Drive-By Truckers. Photo by Danny Clinch.
Ever since the American Music Series began, one act has been pretty much at the top of my subject wish-list: Drive-By Truckers, one of the greatest American rock bands going. I’ve been a major Truckers fan going all the way back to 2001’s Southern Rock Opera and they’ve become nothing but more important since then, emerging in recent years as a major progressive voice. It’s high time they were the subject of one of our books. And after a false start or two, I do believe we have the Drive-By Truckers book the world needs on the way.
The author is Stephen Deusner, a critic whose byline has appeared in Pitchfork, Stereogum, The Bluegrass Situation, Uncut and numerous other publications. He’s someone I’ve read and admired for years, and not just because he knows his way around Ryan Adams’ catalog. Based on the brilliant proposal he put together for “Heathens: Travels Through the New South with the Drive-By Truckers,” which traces the band’s history by mapping out many of the places where their songs take place, I think he’s just the writer to tackle the Truckers’ story.
Stephen was born and raised in McNary County, Tenn., a locale that serves as the setting for a number of Drive-By truckers songs — most notably 2010’s “The Wig He Made Her Wear,” a song based on a real-life story that happened literally next door to the house where he grew up. He’s also been writing about the Truckers for close to a decade and a half, starting with an 8.4 Pitchfork review of their 2004 masterpiece The Dirty South, in the process becoming fully immersed in their milieu as well as their music.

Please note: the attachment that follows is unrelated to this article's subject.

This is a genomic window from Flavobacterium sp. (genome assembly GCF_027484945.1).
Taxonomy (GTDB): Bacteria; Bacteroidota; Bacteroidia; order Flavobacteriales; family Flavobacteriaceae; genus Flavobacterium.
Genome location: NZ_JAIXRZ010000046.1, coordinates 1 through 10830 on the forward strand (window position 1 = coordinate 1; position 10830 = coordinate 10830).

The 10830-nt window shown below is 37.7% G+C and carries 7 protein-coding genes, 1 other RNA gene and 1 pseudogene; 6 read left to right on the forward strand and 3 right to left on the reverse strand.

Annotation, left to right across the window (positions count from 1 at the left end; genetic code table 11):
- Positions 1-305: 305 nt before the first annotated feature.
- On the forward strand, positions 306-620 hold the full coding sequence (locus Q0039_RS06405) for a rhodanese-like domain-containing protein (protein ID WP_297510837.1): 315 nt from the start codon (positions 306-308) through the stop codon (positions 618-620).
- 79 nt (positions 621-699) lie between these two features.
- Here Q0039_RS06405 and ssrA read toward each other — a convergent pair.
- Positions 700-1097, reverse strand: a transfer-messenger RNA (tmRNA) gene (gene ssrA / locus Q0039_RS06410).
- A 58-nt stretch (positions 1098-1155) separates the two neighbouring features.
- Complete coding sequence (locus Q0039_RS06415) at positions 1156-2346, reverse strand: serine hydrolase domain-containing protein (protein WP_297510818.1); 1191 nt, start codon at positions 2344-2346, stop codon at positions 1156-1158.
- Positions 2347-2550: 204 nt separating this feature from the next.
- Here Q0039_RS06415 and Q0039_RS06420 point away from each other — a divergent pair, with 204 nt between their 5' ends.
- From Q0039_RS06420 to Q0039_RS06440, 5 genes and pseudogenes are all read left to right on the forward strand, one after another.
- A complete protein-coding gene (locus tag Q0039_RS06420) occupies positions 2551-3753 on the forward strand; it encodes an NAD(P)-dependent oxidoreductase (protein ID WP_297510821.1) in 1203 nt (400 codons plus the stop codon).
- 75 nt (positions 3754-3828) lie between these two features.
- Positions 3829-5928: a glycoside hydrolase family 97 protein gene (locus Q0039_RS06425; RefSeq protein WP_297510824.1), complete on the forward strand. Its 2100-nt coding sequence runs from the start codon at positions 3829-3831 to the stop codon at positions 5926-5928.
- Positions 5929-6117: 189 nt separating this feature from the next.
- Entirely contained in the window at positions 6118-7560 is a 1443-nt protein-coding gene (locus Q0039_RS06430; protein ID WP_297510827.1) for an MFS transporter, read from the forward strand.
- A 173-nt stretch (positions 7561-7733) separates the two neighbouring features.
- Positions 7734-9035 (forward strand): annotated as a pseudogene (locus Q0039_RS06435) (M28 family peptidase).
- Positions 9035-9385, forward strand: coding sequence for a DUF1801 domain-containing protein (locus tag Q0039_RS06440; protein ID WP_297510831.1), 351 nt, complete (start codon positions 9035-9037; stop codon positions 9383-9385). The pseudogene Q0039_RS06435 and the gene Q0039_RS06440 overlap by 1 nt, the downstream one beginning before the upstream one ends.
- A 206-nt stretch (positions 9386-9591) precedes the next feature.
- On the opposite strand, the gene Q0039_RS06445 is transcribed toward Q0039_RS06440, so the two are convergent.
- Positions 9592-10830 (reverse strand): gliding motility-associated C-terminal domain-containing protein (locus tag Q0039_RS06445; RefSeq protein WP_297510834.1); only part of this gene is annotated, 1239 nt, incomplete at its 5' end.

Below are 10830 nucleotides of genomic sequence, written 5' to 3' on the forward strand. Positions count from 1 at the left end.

“I have my own complex personal history with the South,” he says. “I recognize the people who populate their songs, because they’re the people I grew up with, went to school with, attended church with. But I’m also an expatriate who has lived nearly half of my life outside the South, which has complicated my perspective on the place I still call home. I’m not one to romanticize it, and I work to look past the mythology of the South to see the very real place beyond.”
It’s very early in the process, so we don’t have a firm publication date just yet, but this is one I’m genuinely excited about. I can’t wait.